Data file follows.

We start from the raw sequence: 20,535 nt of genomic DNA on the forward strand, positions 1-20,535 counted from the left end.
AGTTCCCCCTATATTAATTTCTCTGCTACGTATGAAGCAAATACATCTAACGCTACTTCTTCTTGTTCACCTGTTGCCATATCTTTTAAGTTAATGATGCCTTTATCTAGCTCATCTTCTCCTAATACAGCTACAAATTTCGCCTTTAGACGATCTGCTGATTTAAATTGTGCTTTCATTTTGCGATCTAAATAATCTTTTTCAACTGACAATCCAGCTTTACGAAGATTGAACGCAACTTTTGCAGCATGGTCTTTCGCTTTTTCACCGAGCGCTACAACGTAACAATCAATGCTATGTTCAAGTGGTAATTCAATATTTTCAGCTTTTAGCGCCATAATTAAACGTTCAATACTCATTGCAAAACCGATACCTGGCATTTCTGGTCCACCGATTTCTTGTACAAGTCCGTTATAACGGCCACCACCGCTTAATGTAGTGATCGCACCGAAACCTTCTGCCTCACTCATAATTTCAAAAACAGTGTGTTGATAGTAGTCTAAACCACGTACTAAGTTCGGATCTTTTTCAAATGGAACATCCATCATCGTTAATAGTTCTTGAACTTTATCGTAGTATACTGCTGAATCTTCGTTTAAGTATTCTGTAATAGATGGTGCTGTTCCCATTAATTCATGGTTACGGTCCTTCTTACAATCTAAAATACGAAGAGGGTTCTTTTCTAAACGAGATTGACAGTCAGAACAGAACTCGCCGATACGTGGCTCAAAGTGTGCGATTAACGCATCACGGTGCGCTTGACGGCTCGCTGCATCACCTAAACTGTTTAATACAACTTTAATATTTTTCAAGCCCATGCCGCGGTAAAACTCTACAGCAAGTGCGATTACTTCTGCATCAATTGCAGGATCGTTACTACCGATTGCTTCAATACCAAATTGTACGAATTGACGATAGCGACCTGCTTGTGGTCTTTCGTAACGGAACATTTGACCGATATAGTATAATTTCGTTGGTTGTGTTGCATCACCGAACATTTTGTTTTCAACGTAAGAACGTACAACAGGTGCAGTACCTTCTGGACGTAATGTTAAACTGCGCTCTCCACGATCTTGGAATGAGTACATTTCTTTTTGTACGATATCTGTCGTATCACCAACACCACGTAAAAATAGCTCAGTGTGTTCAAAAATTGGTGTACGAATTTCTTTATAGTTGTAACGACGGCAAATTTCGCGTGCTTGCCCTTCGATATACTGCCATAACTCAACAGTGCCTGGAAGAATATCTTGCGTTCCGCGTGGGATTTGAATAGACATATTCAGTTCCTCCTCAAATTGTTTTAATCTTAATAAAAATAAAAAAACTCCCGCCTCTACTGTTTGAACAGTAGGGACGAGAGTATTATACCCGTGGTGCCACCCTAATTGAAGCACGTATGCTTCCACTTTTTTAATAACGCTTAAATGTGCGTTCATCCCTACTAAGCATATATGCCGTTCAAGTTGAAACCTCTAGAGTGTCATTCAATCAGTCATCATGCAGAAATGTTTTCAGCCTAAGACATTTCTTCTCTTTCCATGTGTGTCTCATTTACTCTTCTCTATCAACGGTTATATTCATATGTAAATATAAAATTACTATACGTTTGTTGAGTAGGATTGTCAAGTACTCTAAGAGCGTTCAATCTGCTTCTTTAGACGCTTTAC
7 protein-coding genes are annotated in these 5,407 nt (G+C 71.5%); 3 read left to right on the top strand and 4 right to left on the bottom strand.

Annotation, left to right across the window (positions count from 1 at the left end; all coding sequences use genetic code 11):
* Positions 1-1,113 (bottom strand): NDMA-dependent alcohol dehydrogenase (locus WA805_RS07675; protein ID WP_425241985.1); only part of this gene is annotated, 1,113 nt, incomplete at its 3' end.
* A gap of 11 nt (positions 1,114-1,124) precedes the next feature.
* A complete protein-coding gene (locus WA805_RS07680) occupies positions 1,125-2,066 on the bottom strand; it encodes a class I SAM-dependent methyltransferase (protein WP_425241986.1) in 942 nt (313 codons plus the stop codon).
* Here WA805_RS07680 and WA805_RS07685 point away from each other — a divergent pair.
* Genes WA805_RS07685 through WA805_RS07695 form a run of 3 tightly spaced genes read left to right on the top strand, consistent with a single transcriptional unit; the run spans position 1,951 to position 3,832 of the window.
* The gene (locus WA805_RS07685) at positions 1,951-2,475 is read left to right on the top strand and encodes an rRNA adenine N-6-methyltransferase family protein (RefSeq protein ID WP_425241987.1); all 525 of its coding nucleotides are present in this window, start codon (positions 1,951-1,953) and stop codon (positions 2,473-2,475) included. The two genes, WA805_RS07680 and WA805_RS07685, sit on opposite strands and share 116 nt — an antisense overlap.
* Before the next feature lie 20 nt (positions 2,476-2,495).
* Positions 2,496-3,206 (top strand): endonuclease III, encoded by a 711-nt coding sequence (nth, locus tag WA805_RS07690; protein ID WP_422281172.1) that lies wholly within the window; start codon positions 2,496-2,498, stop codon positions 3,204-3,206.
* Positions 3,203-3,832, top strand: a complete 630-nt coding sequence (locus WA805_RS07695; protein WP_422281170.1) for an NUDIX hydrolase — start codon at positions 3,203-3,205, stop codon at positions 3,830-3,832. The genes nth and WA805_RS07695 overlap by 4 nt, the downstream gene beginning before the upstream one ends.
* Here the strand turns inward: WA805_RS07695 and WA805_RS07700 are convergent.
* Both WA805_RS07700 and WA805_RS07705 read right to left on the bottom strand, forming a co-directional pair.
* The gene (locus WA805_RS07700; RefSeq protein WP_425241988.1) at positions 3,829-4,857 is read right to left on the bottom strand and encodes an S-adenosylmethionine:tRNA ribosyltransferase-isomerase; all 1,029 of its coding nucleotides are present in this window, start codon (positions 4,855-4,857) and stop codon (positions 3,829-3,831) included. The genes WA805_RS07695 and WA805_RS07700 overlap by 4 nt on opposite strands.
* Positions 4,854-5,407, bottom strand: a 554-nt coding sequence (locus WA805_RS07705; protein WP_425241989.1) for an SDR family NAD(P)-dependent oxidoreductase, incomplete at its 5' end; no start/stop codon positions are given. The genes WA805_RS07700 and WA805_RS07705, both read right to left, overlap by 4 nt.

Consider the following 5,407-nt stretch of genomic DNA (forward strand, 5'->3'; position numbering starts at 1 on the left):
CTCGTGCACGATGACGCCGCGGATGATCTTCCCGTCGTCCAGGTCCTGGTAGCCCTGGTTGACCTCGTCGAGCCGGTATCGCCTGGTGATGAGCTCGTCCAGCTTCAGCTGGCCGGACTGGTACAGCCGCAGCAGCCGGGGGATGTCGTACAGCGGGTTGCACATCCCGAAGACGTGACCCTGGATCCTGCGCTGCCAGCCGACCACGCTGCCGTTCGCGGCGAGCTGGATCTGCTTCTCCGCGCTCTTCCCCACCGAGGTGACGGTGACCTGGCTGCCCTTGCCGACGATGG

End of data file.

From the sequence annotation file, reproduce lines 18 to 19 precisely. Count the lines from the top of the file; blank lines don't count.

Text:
Consider the following 5,407-nt stretch of genomic DNA (forward strand, 5'->3'; position numbering starts at 1 on the left):
CTCGTGCACGATGACGCCGCGGATGATCTTCCCGTCGTCCAGGTCCTGGTAGCCCTGGTTGACCTCGTCGAGCCGGTATCGCCTGGTGATGAGCTCGTCCAGCTTCAGCTGGCCGGACTGGTACAGCCGCAGCAGCCGGGGGATGTCGTACAGCGGGTTGCACATCCCGAAGACGTGACCCTGGATCCTGCGCTGCCAGCCGACCACGCTGCCGTTCGCGGCGAGCTGGATCTGCTTCTCCGCGCTCTTCCCCACCGAGGTGACGGTGACCTGGCTGCCCTTGCCGACGATGG